Vending as a Marketing Tool

In recent years, we’ve seen many examples of forward-thinking brands from a range of sectors who have used vending as a marketing tool.

When you think about it, most vending machines are already marketing tools. Decorated with bright and beautifully shot images of ice cold cans and tastefully lit coffee beans, they often serve as small advertising billboards that have the added benefit of being able to dispense the delicious product they’re advertising.

But beyond this, brands have started to make more of a creative use of vending machines, using them to create thought-provoking or otherwise unforgettable experiences for members of the public.

A few years ago, Unilever introduced Share Happy, a vending machine that dispensed ice cream in exchange for a smile. Coca-Cola tried something similar with their Hug Machine, which dispensed ice cold cans of coke in exchange for hugs, and their Dance Digital machine, which instead demanded a dance.

The marketing potential of these machines should be obvious. Not only do they implicitly link the brands with the concept of happiness itself, they also create an organic buzz, and a wealth of free publicity – such as the blog you’re reading right now.

Late last year, IHeartRadio toured the US with a T-shirt vending machine that accepted Instagram photos as payment. All brands yearn for social media success, and with this vending machine, IHeartRadio achieved just that. The only way to get a t-shirt was through using a specifically chosen hashtag, which received some 5.7 million impressions.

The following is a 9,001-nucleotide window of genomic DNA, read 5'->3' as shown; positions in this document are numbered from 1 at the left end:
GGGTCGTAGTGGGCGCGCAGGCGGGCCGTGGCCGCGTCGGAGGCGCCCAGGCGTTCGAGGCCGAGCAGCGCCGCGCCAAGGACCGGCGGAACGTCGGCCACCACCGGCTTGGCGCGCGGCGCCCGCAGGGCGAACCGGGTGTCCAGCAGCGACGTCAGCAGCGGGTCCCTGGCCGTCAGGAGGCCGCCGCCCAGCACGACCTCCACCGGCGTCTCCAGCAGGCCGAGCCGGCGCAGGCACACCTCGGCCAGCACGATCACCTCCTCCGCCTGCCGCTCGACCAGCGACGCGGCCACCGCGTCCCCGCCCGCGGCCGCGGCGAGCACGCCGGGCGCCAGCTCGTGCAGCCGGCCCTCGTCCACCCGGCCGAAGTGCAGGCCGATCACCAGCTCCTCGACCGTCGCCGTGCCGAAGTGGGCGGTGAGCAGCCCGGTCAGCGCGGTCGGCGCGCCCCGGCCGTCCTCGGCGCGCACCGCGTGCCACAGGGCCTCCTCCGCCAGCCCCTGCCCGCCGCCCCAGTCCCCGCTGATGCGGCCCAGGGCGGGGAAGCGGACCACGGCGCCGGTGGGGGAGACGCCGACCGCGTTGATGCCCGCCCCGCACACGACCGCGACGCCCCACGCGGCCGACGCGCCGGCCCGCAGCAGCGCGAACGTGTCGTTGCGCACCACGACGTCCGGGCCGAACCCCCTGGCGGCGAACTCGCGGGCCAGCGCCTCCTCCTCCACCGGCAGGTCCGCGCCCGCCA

Charities, too, have demonstrated that vending machines can be used to raise awareness of worthy causes. As we discussed recently, Fashion Revolution used a specially designed vending machine to make consumers aware of horrifying sweatshop conditions.

Our favourite example of vending as a marketing tool, though, was used to promote the videogame Borderlands 2. You press a button, and out pops a terrifying character from the game.

The results are priceless, and while it’s unlikely that any of those tickled/terrified passers-by will go on to buy the game, this is exactly the sort of cruel and hilarious video that people love to share on YouTube.

What are your favourite examples of vending as a marketing tool – or do you think that these publicity stunts are already tired and outmoded?